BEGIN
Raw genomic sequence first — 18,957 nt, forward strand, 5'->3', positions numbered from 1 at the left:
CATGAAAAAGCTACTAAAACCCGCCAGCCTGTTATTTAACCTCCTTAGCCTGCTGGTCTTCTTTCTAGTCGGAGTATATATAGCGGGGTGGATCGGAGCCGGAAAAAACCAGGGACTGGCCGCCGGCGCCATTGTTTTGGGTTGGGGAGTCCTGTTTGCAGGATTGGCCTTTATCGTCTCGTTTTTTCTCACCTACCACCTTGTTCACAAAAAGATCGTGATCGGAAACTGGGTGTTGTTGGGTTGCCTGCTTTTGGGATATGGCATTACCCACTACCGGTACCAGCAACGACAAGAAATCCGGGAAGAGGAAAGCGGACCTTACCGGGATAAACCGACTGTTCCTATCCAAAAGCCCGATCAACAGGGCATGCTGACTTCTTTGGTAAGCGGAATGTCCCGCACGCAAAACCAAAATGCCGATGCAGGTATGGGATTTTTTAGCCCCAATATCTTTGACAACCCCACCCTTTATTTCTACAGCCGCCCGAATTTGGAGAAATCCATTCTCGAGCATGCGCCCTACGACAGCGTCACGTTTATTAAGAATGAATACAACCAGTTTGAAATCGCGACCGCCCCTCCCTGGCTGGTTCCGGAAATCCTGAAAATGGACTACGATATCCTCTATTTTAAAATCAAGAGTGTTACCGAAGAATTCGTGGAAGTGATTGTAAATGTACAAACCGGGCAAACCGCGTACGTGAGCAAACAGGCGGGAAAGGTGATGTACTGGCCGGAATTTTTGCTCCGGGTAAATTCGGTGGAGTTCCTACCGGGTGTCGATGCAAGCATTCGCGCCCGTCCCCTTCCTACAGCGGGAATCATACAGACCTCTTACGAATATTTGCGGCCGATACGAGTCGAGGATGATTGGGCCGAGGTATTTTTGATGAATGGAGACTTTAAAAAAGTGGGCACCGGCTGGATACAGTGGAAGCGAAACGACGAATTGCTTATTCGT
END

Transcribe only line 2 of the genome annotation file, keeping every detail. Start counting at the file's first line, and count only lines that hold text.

CATGAAAAAGCTACTAAAACCCGCCAGCCTGTTATTTAACCTCCTTAGCCTGCTGGTCTTCTTTCTAGTCGGAGTATATATAGCGGGGTGGATCGGAGCCGGAAAAAACCAGGGACTGGCCGCCGGCGCCATTGTTTTGGGTTGGGGAGTCCTGTTTGCAGGATTGGCCTTTATCGTCTCGTTTTTTCTCACCTACCACCTTGTTCACAAAAAGATCGTGATCGGAAACTGGGTGTTGTTGGGTTGCCTGCTTTTGGGATATGGCATTACCCACTACCGGTACCAGCAACGACAAGAAATCCGGGAAGAGGAAAGCGGACCTTACCGGGATAAACCGACTGTTCCTATCCAAAAGCCCGATCAACAGGGCATGCTGACTTCTTTGGTAAGCGGAATGTCCCGCACGCAAAACCAAAATGCCGATGCAGGTATGGGATTTTTTAGCCCCAATATCTTTGACAACCCCACCCTTTATTTCTACAGCCGCCCGAATTTGGAGAAATCCATTCTCGAGCATGCGCCCTACGACAGCGTCACGTTTATTAAGAATGAATACAACCAGTTTGAAATCGCGACCGCCCCTCCCTGGCTGGTTCCGGAAATCCTGAAAATGGACTACGATATCCTCTATTTTAAAATCAAGAGTGTTACCGAAGAATTCGTGGAAGTGATTGTAAATGTACAAACCGGGCAAACCGCGTACGTGAGCAAACAGGCGGGAAAGGTGATGTACTGGCCGGAATTTTTGCTCCGGGTAAATTCGGTGGAGTTCCTACCGGGTGTCGATGCAAGCATTCGCGCCCGTCCCCTTCCTACAGCGGGAATCATACAGACCTCTTACGAATATTTGCGGCCGATACGAGTCGAGGATGATTGGGCCGAGGTATTTTTGATGAATGGAGACTTTAAAAAAGTGGGCACCGGCTGGATACAGTGGAAGCGAAACGACGAATTGCTTATTCGT